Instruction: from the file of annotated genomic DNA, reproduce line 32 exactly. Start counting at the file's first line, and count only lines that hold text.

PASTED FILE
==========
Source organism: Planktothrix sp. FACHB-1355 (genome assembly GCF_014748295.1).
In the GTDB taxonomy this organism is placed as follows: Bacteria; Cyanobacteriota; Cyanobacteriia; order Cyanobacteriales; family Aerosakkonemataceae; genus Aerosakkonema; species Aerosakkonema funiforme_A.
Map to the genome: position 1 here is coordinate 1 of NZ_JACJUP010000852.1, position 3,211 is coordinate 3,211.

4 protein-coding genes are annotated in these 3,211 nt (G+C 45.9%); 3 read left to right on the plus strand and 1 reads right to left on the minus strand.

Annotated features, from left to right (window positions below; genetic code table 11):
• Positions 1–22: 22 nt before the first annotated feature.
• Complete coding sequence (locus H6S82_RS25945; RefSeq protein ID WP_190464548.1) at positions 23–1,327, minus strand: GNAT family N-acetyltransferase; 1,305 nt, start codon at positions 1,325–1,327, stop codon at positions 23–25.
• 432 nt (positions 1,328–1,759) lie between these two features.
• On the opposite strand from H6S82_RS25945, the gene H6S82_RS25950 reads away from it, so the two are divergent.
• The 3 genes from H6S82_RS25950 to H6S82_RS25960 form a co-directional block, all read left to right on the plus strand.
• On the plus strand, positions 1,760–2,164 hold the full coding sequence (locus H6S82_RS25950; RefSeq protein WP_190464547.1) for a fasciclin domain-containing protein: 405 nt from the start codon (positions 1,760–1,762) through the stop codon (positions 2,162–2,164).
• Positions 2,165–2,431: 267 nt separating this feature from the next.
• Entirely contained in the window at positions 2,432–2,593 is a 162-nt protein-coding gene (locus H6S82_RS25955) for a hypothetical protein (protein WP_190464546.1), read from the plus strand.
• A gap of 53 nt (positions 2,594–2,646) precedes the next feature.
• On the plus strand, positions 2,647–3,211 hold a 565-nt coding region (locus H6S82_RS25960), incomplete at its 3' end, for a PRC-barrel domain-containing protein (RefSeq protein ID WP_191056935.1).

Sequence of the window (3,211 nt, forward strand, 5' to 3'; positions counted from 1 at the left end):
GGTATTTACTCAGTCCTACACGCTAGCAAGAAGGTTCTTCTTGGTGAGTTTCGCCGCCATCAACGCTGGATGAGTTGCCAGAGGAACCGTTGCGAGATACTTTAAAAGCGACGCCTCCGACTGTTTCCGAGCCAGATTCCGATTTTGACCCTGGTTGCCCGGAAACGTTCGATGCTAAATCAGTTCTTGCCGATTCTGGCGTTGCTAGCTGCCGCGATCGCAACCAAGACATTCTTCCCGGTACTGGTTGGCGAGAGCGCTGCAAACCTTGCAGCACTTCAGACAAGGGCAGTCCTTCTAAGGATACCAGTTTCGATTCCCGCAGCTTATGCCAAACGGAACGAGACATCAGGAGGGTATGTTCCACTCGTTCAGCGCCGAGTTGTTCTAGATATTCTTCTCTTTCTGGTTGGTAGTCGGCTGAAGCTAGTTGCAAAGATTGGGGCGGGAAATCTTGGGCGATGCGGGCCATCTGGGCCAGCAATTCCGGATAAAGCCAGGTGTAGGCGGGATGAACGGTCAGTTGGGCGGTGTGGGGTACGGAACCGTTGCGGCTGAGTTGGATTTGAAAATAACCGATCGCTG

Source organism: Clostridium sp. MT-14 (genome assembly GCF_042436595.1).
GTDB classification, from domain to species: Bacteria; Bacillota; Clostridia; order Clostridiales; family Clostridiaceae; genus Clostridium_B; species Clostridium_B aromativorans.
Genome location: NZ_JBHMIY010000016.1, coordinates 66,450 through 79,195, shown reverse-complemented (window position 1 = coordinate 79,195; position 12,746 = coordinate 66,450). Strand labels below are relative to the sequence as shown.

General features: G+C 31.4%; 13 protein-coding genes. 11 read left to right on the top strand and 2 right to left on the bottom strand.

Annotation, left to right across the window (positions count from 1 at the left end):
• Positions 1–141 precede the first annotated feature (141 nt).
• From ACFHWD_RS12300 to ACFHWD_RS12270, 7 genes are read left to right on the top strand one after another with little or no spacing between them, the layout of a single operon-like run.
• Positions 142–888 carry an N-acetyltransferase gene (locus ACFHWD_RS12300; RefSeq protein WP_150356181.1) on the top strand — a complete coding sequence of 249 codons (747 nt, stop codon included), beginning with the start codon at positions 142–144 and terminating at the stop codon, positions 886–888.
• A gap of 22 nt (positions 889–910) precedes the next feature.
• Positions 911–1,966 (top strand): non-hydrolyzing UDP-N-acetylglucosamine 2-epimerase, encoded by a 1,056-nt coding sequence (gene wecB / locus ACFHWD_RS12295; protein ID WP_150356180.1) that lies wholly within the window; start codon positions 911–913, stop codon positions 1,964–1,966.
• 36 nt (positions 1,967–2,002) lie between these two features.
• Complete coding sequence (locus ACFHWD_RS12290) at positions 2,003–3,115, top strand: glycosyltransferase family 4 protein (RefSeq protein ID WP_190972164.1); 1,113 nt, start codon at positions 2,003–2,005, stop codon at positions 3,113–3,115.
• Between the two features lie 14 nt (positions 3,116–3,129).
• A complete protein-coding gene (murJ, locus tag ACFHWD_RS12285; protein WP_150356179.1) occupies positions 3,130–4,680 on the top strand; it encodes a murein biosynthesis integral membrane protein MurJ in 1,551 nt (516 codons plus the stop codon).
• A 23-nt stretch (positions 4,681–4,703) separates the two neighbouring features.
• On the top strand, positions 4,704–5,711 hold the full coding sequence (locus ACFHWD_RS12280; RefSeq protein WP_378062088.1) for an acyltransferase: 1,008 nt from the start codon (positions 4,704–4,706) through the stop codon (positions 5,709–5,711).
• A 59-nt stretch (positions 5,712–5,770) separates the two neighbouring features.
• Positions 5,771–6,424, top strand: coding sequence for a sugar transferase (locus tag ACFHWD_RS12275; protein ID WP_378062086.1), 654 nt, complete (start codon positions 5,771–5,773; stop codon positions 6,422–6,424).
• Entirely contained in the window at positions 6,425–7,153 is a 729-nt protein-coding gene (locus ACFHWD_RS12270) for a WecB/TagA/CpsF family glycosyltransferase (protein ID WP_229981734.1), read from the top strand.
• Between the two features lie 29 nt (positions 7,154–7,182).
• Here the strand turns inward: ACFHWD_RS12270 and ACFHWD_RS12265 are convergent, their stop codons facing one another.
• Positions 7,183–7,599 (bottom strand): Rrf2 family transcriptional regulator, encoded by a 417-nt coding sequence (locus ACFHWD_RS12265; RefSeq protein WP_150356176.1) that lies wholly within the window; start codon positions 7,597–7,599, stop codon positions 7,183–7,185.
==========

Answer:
• A 23-nt stretch (positions 4,681–4,703) separates the two neighbouring features.